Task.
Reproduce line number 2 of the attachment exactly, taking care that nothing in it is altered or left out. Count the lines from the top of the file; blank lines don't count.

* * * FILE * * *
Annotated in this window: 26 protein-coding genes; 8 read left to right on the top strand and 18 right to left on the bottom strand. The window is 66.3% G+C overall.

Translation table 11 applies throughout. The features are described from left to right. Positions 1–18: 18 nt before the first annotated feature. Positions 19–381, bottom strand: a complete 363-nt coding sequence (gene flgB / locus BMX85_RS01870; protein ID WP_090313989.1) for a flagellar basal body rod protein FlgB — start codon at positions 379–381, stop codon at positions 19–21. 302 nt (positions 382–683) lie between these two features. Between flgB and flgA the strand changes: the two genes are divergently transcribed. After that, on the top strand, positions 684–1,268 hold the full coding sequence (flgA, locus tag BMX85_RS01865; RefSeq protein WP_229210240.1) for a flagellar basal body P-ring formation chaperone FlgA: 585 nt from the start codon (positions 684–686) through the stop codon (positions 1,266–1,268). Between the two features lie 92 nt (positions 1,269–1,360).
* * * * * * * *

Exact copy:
Translation table 11 applies throughout. The features are described from left to right. Positions 1–18: 18 nt before the first annotated feature. Positions 19–381, bottom strand: a complete 363-nt coding sequence (gene flgB / locus BMX85_RS01870; protein ID WP_090313989.1) for a flagellar basal body rod protein FlgB — start codon at positions 379–381, stop codon at positions 19–21. 302 nt (positions 382–683) lie between these two features. Between flgB and flgA the strand changes: the two genes are divergently transcribed. After that, on the top strand, positions 684–1,268 hold the full coding sequence (flgA, locus tag BMX85_RS01865; RefSeq protein WP_229210240.1) for a flagellar basal body P-ring formation chaperone FlgA: 585 nt from the start codon (positions 684–686) through the stop codon (positions 1,266–1,268). Between the two features lie 92 nt (positions 1,269–1,360).